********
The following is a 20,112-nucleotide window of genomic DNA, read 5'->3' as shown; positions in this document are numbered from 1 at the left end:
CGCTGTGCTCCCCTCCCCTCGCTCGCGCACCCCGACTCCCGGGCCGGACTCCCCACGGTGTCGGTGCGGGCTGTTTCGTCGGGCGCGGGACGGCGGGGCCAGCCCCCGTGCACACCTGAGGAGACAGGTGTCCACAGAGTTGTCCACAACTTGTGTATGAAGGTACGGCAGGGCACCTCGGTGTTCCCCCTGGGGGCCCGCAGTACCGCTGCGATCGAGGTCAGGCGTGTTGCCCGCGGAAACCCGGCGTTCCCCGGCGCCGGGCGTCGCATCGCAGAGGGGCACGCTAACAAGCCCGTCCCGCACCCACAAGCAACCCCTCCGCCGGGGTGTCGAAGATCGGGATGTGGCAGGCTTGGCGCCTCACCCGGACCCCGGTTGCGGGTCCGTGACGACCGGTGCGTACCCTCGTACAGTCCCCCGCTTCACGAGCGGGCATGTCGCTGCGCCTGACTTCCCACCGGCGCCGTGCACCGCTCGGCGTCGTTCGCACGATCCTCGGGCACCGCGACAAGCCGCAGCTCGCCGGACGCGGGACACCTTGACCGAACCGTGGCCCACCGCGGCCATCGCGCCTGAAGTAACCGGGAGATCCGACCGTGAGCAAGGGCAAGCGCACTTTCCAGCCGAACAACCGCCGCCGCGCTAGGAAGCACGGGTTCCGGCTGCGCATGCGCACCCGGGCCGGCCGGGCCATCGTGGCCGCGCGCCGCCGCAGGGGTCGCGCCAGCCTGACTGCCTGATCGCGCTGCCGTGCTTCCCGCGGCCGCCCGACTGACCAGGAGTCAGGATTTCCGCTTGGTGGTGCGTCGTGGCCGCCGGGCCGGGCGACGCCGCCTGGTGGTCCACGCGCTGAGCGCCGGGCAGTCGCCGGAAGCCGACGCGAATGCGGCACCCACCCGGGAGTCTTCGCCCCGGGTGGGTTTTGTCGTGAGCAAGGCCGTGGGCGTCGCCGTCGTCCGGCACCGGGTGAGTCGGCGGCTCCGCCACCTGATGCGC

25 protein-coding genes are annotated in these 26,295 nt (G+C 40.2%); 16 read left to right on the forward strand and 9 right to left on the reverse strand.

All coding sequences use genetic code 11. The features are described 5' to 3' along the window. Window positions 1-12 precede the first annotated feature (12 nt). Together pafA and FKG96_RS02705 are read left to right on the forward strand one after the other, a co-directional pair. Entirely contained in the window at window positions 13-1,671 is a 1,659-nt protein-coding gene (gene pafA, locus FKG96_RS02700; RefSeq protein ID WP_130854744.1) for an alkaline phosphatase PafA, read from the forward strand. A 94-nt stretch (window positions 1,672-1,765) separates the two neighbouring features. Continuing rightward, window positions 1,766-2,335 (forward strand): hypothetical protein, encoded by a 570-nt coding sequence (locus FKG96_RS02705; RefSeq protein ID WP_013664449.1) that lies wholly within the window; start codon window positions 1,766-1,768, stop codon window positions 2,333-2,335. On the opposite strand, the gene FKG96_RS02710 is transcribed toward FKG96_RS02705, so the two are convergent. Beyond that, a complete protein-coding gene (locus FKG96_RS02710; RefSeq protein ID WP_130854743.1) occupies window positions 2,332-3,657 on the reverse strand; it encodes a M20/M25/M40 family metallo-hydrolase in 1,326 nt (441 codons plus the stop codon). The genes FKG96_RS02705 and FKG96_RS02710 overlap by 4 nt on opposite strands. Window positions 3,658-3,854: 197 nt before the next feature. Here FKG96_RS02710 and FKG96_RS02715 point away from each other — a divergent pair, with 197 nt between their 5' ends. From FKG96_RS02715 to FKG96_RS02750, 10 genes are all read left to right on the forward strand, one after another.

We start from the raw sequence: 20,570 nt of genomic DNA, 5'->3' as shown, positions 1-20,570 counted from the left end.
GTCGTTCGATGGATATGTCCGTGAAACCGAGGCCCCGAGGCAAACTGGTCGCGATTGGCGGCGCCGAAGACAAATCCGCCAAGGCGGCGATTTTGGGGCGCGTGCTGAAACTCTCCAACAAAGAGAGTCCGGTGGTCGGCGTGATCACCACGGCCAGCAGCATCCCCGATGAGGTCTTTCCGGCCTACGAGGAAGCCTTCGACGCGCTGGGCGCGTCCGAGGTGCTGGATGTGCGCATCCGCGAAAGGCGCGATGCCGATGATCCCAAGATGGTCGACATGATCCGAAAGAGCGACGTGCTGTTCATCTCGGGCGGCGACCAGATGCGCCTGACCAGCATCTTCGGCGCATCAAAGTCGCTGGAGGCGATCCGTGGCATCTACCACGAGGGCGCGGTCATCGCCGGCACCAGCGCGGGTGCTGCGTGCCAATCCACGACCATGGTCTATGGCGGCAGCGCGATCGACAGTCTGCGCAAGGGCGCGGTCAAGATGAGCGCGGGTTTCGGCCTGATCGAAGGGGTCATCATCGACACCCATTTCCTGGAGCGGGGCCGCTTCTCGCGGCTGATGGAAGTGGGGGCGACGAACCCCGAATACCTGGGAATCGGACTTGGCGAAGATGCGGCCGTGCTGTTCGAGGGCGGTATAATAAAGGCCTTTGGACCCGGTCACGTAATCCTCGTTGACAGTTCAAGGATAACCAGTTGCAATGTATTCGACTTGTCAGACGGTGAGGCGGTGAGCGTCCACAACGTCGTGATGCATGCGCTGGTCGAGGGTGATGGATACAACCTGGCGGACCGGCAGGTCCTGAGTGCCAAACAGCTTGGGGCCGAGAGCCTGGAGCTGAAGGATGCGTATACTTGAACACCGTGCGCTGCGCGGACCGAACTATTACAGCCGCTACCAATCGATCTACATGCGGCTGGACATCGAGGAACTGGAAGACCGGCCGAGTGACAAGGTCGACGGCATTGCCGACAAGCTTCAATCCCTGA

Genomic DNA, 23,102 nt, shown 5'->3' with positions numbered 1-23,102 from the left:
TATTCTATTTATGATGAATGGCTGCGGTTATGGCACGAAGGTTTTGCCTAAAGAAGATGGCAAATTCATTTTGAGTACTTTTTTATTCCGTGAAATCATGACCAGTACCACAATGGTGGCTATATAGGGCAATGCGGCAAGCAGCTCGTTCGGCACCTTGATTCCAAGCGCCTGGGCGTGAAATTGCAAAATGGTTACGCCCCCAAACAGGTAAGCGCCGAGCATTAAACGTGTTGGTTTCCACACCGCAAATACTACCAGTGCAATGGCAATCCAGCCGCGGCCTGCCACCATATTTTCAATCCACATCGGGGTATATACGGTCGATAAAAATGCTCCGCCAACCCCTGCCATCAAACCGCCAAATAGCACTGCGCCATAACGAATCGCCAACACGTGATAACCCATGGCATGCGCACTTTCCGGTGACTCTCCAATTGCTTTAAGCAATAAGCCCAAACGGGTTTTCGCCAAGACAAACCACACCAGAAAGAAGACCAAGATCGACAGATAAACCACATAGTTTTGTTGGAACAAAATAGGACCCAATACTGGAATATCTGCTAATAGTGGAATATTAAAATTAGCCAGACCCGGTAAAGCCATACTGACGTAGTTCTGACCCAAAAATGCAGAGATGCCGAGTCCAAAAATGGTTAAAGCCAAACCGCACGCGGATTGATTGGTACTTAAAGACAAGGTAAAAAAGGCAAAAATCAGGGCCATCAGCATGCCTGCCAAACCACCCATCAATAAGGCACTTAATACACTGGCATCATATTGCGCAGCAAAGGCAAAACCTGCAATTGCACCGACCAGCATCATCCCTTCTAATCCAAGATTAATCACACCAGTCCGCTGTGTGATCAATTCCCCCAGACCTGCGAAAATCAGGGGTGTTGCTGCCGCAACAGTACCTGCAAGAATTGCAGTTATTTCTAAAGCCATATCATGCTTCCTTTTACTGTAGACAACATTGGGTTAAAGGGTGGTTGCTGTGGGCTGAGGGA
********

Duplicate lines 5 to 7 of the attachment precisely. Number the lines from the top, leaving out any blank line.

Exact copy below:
We start from the raw sequence: 20,570 nt of genomic DNA, 5'->3' as shown, positions 1-20,570 counted from the left end.
GTCGTTCGATGGATATGTCCGTGAAACCGAGGCCCCGAGGCAAACTGGTCGCGATTGGCGGCGCCGAAGACAAATCCGCCAAGGCGGCGATTTTGGGGCGCGTGCTGAAACTCTCCAACAAAGAGAGTCCGGTGGTCGGCGTGATCACCACGGCCAGCAGCATCCCCGATGAGGTCTTTCCGGCCTACGAGGAAGCCTTCGACGCGCTGGGCGCGTCCGAGGTGCTGGATGTGCGCATCCGCGAAAGGCGCGATGCCGATGATCCCAAGATGGTCGACATGATCCGAAAGAGCGACGTGCTGTTCATCTCGGGCGGCGACCAGATGCGCCTGACCAGCATCTTCGGCGCATCAAAGTCGCTGGAGGCGATCCGTGGCATCTACCACGAGGGCGCGGTCATCGCCGGCACCAGCGCGGGTGCTGCGTGCCAATCCACGACCATGGTCTATGGCGGCAGCGCGATCGACAGTCTGCGCAAGGGCGCGGTCAAGATGAGCGCGGGTTTCGGCCTGATCGAAGGGGTCATCATCGACACCCATTTCCTGGAGCGGGGCCGCTTCTCGCGGCTGATGGAAGTGGGGGCGACGAACCCCGAATACCTGGGAATCGGACTTGGCGAAGATGCGGCCGTGCTGTTCGAGGGCGGTATAATAAAGGCCTTTGGACCCGGTCACGTAATCCTCGTTGACAGTTCAAGGATAACCAGTTGCAATGTATTCGACTTGTCAGACGGTGAGGCGGTGAGCGTCCACAACGTCGTGATGCATGCGCTGGTCGAGGGTGATGGATACAACCTGGCGGACCGGCAGGTCCTGAGTGCCAAACAGCTTGGGGCCGAGAGCCTGGAGCTGAAGGATGCGTATACTTGAACACCGTGCGCTGCGCGGACCGAACTATTACAGCCGCTACCAATCGATCTACATGCGGCTGGACATCGAGGAACTGGAAGACCGGCCGAGTGACAAGGTCGACGGCATTGCCGACAAGCTTCAATCCCTGA

Genomic DNA, 23,102 nt, shown 5'->3' with positions numbered 1-23,102 from the left: